The National Retail Association, meanwhile, saw the softness in the retail market and helped its member retailers push their own Cyber ​​Monday offers through its CyberMonday.com site.

During the 2007 holiday season, eBay (EBAY) was number 6 Internet property in the world, according to ComScore. Its 240.9 unique individual users were well ahead of Amazon's 187.3 million and were just below Wikipedia and AOL (273 million each). In the year that Apple launched its first iPhone, eBay was the leading e-commerce site in the world and people were more than happy to sit on it for hours bidding on durable items and auctions.

In 2008, however, Cyber ​​Monday had become day n. ° 3 Christmas shopping online, just behind Green Monday at n. ° 2. During the depths of the recession in 2009, Cyber ​​Monday claimed the No. 2 spot on Green Monday, while Green Monday fell to No. 5. [19659002] Cyber ​​Monday ranked No. 1 in 2010 and He has not abandoned it since then. By the time December 2015 arrived and "Digital Internet Properties" became "Digital Media Properties," eBay did not even rank in the Top 10 in the United States. Among users of desktop and mobile computers, it ranked 19th with 104 million visitors. That was behind the n. ° 16 of Walmart (111.8 million users) and far behind the n. ° 4 of Amazon (AMZN) (198.7 million users). Even if you removed mobile devices from the equation, eBay ranked 11th (55.9 million users) and remained the same as Walmart (56.2 million) and Amazon (118.6).

As eBay's profile plummeted, so did Green Monday's profile. After reaching a maximum of $ 1.6 billion in 2014, green Monday sales fell 13% in 2015 to $ 1.41 billion. While ComScore notes that Green Monday fell on December 8, 2014 and jumped to December 14, 2015, and that Green Monday sales in 2015 actually increased by 32% since December 15, 2014, that comparison did not It is valid . Green Monday is the second Monday in December, and December 15, 2014 was third on Monday of the month of that year. Green Monday fell to the fifth day of purchases in 2015, and has been stuck there since then.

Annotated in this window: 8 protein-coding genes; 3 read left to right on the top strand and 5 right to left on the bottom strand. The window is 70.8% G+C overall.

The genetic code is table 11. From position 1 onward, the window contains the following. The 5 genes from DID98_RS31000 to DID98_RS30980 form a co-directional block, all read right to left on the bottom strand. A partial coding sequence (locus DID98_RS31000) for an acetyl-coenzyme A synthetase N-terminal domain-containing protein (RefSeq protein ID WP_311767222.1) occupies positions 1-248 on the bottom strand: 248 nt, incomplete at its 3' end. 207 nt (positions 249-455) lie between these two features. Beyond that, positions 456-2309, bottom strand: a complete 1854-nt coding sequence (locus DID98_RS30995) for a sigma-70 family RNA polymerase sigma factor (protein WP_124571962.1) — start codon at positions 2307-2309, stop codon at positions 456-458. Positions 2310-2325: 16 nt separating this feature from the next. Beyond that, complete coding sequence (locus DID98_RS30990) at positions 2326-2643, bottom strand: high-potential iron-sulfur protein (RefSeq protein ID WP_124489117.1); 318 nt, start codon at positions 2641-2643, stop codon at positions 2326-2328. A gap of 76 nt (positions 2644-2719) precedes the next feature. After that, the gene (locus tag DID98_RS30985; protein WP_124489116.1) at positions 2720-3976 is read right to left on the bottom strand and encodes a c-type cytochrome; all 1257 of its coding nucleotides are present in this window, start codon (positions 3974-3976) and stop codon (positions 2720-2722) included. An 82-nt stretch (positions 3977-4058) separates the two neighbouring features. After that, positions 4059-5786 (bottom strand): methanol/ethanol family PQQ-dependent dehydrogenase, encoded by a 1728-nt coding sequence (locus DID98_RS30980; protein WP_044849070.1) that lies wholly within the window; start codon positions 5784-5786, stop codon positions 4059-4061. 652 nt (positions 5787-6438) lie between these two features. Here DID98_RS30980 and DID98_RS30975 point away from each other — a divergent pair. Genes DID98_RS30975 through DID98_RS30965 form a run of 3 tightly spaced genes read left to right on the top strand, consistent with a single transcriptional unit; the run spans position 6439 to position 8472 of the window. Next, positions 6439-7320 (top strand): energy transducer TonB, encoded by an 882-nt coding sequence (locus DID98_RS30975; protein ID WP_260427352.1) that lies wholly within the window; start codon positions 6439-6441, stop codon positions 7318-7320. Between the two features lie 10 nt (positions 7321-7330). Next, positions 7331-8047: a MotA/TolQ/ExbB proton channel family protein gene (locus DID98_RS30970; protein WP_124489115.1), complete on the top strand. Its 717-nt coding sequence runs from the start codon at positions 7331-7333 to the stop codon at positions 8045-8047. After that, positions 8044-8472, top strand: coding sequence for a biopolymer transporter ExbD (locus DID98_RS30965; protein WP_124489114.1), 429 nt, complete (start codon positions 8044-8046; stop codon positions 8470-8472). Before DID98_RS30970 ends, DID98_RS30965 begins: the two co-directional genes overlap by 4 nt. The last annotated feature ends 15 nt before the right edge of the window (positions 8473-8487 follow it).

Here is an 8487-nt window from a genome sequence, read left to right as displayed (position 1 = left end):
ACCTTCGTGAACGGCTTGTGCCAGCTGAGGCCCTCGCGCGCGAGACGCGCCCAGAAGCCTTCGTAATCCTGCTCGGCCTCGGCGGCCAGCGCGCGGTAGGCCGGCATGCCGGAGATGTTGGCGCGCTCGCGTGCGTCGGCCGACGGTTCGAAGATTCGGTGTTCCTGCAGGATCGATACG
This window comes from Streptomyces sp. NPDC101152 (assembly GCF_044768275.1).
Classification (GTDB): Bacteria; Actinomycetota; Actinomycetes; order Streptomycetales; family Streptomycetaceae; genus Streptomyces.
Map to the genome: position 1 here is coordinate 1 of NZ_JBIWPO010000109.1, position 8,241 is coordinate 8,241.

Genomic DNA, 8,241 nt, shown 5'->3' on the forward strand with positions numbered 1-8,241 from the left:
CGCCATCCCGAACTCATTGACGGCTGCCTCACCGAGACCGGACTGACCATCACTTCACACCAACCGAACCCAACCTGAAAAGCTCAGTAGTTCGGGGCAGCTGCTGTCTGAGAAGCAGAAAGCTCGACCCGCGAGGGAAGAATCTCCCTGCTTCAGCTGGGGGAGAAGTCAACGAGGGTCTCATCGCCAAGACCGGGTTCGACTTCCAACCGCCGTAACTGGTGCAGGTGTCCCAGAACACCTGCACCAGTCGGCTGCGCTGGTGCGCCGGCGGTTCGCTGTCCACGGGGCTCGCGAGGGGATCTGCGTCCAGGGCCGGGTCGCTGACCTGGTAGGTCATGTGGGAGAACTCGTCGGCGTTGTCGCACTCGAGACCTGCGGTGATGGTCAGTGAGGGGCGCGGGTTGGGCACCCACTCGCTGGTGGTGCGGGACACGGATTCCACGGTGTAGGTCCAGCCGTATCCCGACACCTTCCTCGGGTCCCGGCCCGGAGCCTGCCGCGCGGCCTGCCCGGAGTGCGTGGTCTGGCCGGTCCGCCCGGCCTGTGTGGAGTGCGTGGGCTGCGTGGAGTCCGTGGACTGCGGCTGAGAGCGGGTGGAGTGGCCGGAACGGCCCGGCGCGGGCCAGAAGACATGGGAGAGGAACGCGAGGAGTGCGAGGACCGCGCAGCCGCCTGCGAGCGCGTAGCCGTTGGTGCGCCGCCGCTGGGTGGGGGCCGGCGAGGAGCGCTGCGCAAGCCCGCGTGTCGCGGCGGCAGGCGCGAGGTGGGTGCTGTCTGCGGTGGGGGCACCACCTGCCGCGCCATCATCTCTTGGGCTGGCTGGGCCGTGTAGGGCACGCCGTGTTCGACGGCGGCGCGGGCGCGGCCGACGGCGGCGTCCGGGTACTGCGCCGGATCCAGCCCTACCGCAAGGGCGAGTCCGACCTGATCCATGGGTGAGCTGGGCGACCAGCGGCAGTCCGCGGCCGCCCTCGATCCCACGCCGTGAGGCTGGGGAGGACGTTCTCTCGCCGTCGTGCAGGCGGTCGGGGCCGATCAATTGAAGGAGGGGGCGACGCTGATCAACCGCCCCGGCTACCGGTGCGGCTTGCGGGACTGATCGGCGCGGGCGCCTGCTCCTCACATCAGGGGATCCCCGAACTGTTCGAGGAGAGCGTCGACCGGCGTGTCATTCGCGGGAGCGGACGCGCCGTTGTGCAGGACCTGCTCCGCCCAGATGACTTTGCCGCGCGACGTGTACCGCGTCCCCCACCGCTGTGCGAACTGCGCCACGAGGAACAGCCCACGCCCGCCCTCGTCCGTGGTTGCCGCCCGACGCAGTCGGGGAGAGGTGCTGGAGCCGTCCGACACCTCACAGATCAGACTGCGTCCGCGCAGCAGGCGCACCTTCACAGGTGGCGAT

Last year, green Monday rebounded to $ 1.62 billion, but the damage was already done. Cyber ​​Monday and Cyber ​​Tuesday won $ 4.9 billion combined, Black Friday closed with $ 2 billion and buyers worried about free shipping spent $ 1.7 billion on the Friday before Green Monday instead of betting three additional days . Cyber ​​Monday is now so monstrous that the $ 1 billion in revenue that it generated through sales only through mobile devices was more than the $ 967 million generated on the Free Shipping Day (December 16) of the year past.

Taking advantage of consumers' financial fears and channeling offers and discounts on Cyber ​​Monday, retailers make online purchases synonymous with frugal purchases. According to the accounting firm Deloitte, 50% of Christmas shoppers this year now say they prefer online purchases of brick and mortar, with only 36% saying otherwise. Approximately 55% of buyers tell Deloitte that they will buy online this year, 44% go to discount stores and 28% go to department stores.

"Cyber ​​Monday offers have become something smart buyers trust," said Prosper Senior Insight Analyst Pam Goodfellow. "Consumers wake up early, ready to buy in their favorite stores the items that have kept their eye on them throughout the season"